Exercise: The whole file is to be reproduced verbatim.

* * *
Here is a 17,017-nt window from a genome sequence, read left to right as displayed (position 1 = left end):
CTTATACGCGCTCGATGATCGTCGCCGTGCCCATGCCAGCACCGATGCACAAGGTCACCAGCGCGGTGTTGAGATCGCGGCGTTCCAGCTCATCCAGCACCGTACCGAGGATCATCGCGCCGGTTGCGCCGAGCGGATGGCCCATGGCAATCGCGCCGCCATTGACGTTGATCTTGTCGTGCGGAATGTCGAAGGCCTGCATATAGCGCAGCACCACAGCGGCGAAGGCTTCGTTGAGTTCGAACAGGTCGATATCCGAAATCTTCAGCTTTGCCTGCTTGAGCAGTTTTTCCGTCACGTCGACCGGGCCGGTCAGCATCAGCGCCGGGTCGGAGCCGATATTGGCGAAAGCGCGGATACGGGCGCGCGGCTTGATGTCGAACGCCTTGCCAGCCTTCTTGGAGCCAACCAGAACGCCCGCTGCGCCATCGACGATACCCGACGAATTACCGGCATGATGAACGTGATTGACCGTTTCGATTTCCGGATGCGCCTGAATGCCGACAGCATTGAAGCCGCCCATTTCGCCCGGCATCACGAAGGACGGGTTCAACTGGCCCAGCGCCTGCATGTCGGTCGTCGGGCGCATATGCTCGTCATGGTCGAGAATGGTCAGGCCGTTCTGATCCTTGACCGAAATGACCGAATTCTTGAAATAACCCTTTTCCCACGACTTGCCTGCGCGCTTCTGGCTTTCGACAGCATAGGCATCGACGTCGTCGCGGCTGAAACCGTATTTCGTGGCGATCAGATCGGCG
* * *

Here is a 17,017-nt window from a genome sequence, read left to right as displayed (position 1 = left end):
CTTATACGCGCTCGATGATCGTCGCCGTGCCCATGCCAGCACCGATGCACAAGGTCACCAGCGCGGTGTTGAGATCGCGGCGTTCCAGCTCATCCAGCACCGTACCGAGGATCATCGCGCCGGTTGCGCCGAGCGGATGGCCCATGGCAATCGCGCCGCCATTGACGTTGATCTTGTCGTGCGGAATGTCGAAGGCCTGCATATAGCGCAGCACCACAGCGGCGAAGGCTTCGTTGAGTTCGAACAGGTCGATATCCGAAATCTTCAGCTTTGCCTGCTTGAGCAGTTTTTCCGTCACGTCGACCGGGCCGGTCAGCATCAGCGCCGGGTCGGAGCCGATATTGGCGAAAGCGCGGATACGGGCGCGCGGCTTGATGTCGAACGCCTTGCCAGCCTTCTTGGAGCCAACCAGAACGCCCGCTGCGCCATCGACGATACCCGACGAATTACCGGCATGATGAACGTGATTGACCGTTTCGATTTCCGGATGCGCCTGAATGCCGACAGCATTGAAGCCGCCCATTTCGCCCGGCATCACGAAGGACGGGTTCAACTGGCCCAGCGCCTGCATGTCGGTCGTCGGGCGCATATGCTCGTCATGGTCGAGAATGGTCAGGCCGTTCTGATCCTTGACCGAAATGACCGAATTCTTGAAATAACCCTTTTCCCACGACTTGCCTGCGCGCTTCTGGCTTTCGACAGCATAGGCATCGACGTCGTCGCGGCTGAAACCGTATTTCGTGGCGATCAGATCGGCG